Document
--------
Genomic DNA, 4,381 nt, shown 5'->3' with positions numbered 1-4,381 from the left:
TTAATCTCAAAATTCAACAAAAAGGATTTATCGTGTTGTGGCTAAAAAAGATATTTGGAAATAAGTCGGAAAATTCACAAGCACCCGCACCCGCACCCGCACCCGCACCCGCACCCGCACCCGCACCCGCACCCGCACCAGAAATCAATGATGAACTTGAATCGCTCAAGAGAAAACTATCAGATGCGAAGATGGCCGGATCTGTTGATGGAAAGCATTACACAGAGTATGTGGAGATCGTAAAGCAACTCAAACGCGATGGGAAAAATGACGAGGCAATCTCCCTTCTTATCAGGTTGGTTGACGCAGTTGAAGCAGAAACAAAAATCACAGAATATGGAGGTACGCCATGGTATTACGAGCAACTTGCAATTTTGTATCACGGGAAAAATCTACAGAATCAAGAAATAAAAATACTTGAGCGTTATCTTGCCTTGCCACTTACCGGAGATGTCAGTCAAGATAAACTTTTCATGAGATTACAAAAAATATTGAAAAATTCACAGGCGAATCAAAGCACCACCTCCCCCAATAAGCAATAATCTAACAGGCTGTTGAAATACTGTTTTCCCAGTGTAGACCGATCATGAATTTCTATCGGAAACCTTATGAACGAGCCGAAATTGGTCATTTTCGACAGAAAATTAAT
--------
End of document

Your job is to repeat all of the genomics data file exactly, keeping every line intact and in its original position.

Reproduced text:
Genomic DNA, 4,381 nt, shown 5'->3' with positions numbered 1-4,381 from the left:
TTAATCTCAAAATTCAACAAAAAGGATTTATCGTGTTGTGGCTAAAAAAGATATTTGGAAATAAGTCGGAAAATTCACAAGCACCCGCACCCGCACCCGCACCCGCACCCGCACCCGCACCCGCACCCGCACCCGCACCAGAAATCAATGATGAACTTGAATCGCTCAAGAGAAAACTATCAGATGCGAAGATGGCCGGATCTGTTGATGGAAAGCATTACACAGAGTATGTGGAGATCGTAAAGCAACTCAAACGCGATGGGAAAAATGACGAGGCAATCTCCCTTCTTATCAGGTTGGTTGACGCAGTTGAAGCAGAAACAAAAATCACAGAATATGGAGGTACGCCATGGTATTACGAGCAACTTGCAATTTTGTATCACGGGAAAAATCTACAGAATCAAGAAATAAAAATACTTGAGCGTTATCTTGCCTTGCCACTTACCGGAGATGTCAGTCAAGATAAACTTTTCATGAGATTACAAAAAATATTGAAAAATTCACAGGCGAATCAAAGCACCACCTCCCCCAATAAGCAATAATCTAACAGGCTGTTGAAATACTGTTTTCCCAGTGTAGACCGATCATGAATTTCTATCGGAAACCTTATGAACGAGCCGAAATTGGTCATTTTCGACAGAAAATTAAT